Prostate Cancer Recurrence After Radical Prostatectomy

European Urological Review, 2009;4(1):27-30

Prostate cancer is the most commonly detected male cancer and the second leading cause of male cancer deaths in the US and Europe.1 Most new cases are localised to the prostate and found in men between 60 and 70 years of age, with only a subset of these cases progressing to symptomatic or metastatic disease within the patient’s lifetime. Open retropubic radical prostatectomy remains the gold standard for curative treatment of T1–2 prostate carcinomas, as it significantly reduces mortality, the risk of local progression and the onset of distant metastases.2 In addition, the incidence of locally advanced prostate cancer at the time of diagnosis has decreased due to the advent of serum prostate-specific antigen (PSA) screening.3 However, the surgical approach has gone through rapid changes, and the open procedure initially described by Walsh et al. has evolved considerably over the past two decades.4,5 In the meantime, laparoscopic and robotic approaches have been developed by several groups.6–9 Also, recent progress in surgical techniques (e.g. laparoscopic and retropubic procedures) has reduced complication rates.10,11 Nevertheless, the effectiveness of local tumour control after radical prostatectomy for localised prostate cancer is still a matter of debate.12,13 Prognosis is directly related to stage at diagnosis and treatment.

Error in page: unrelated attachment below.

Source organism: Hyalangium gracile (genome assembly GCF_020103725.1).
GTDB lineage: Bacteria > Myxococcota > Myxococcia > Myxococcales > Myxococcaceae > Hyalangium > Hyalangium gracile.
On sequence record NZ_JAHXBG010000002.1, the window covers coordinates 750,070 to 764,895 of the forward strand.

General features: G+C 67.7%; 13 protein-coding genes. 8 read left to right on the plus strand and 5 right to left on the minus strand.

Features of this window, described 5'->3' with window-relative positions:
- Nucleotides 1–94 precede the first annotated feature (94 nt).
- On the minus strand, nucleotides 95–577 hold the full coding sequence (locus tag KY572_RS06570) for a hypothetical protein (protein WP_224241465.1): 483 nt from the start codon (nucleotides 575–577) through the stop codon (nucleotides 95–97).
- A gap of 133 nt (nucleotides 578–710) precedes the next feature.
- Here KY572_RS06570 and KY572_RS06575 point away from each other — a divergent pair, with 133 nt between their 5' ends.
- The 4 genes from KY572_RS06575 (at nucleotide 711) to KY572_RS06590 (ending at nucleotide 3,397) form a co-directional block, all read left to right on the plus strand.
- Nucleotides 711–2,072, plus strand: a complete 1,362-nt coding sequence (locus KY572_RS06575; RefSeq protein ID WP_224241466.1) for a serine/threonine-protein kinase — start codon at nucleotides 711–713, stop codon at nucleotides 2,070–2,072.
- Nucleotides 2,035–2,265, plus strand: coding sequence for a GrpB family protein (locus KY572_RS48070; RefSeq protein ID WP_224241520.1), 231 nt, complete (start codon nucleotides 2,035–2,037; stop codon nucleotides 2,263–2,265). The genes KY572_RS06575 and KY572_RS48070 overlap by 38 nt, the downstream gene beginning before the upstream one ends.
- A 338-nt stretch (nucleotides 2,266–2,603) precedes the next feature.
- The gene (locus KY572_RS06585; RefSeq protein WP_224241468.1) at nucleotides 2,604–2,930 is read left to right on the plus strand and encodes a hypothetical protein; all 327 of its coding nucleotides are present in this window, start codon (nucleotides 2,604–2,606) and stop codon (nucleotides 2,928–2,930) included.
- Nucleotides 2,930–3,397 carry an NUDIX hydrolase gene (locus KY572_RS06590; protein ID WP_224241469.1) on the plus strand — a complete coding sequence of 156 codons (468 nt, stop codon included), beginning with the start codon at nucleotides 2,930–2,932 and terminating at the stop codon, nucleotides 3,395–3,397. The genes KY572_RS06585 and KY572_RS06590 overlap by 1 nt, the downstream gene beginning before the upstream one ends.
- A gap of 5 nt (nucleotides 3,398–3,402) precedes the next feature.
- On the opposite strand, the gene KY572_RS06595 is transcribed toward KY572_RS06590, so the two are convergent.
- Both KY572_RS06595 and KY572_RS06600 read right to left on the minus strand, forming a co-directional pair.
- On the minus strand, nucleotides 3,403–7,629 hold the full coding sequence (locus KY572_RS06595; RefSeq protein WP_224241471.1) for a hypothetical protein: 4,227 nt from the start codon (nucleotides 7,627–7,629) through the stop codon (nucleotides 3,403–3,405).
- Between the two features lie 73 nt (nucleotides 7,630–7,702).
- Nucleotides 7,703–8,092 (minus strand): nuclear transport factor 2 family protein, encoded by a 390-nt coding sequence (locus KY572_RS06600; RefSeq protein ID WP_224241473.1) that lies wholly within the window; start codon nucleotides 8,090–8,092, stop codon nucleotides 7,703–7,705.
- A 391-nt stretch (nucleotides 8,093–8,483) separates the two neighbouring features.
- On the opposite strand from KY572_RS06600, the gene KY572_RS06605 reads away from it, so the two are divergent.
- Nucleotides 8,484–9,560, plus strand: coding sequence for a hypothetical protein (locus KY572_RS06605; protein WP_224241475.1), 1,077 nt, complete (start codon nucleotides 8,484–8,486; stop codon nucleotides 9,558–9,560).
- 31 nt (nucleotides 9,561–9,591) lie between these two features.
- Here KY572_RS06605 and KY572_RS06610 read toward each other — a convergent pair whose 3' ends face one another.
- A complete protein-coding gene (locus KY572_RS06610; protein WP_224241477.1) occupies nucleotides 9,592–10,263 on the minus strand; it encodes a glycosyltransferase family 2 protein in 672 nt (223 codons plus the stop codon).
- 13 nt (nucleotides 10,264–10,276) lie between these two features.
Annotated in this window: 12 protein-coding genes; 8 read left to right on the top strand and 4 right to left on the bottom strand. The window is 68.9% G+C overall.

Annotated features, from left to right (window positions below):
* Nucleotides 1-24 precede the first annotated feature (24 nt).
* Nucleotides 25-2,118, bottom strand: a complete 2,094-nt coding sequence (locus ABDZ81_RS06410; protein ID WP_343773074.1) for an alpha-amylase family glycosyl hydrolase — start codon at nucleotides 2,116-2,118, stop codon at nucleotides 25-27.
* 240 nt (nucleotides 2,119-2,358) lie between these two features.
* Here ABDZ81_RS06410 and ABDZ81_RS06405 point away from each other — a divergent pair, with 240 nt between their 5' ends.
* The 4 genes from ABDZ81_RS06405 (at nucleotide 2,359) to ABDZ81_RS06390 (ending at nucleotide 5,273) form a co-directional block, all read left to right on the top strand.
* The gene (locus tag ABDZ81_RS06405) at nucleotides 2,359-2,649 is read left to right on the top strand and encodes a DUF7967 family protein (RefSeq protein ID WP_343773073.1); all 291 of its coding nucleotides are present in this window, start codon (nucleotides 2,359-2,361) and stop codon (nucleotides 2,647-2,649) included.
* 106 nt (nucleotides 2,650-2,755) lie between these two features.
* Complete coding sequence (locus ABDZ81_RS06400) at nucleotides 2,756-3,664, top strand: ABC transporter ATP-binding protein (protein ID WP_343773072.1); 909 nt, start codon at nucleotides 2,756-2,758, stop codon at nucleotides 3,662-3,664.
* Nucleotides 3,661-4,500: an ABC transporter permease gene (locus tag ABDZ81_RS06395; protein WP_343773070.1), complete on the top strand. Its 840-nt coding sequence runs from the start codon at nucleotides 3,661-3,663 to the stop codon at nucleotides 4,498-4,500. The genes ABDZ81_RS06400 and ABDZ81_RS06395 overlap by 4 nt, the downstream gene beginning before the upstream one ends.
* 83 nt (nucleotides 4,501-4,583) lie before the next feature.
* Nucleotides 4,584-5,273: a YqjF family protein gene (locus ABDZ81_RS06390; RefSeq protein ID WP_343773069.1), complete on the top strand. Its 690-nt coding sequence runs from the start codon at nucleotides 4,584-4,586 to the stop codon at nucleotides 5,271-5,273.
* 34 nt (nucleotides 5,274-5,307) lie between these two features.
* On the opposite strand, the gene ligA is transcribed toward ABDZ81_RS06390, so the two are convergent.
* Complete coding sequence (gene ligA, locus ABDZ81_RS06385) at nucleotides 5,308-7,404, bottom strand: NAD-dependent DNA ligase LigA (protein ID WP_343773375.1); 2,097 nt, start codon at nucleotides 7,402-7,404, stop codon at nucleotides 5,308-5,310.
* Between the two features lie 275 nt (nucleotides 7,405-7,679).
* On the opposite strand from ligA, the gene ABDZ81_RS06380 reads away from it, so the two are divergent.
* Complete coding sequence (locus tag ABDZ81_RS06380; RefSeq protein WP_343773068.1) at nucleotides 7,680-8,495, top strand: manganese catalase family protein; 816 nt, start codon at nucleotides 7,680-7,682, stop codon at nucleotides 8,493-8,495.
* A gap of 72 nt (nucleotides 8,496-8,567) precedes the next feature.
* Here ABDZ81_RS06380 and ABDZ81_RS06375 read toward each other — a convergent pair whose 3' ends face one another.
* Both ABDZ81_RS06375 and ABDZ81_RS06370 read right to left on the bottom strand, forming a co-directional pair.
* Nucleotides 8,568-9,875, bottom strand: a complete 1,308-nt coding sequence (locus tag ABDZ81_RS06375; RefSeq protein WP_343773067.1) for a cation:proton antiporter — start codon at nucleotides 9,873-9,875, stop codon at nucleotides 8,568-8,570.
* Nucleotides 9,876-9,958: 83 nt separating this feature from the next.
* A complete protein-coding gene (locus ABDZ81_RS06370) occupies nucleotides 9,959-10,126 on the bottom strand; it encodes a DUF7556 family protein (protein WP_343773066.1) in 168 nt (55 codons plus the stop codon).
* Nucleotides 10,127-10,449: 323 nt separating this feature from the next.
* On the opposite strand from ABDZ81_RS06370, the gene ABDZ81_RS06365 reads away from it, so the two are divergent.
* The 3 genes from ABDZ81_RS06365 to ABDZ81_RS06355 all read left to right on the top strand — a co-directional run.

Following primary curative treatment, approximately 35% (15–53%) of patients develop biochemical recurrence.5,8,14 For the majority of these patients, the first sign of recurrent disease is a rising PSA level without either clinical or radiographic evidence of disease.15 Rising PSA levels after radical prostatectomy may be due to a local recurrence in the prostatic bed, occult distant metastases or a combination of both. However, unfortunately it is quite difficult to identify recurrent lesions accurately at an early stage of PSA recurrence. This article deals with the diagnosis and management of recurrence after radical prostatectomy.

Definition of Recurrence After Radical Prostatectomy
The care of prostate cancer patients following initial treatment is difficult due to a lack of specific biomarkers. While PSA can be used to detect recurrence, prior to the development of clinical disease its baseline values do not allow prognostic prediction of disease behaviour. While changes in PSA value over time (such as PSA velocity) can be used to derive information about tumour phenotype, there is an urgent clinical need for an accurate prognostic marker that could identify men at high risk of relapse and metastasis development.16,17

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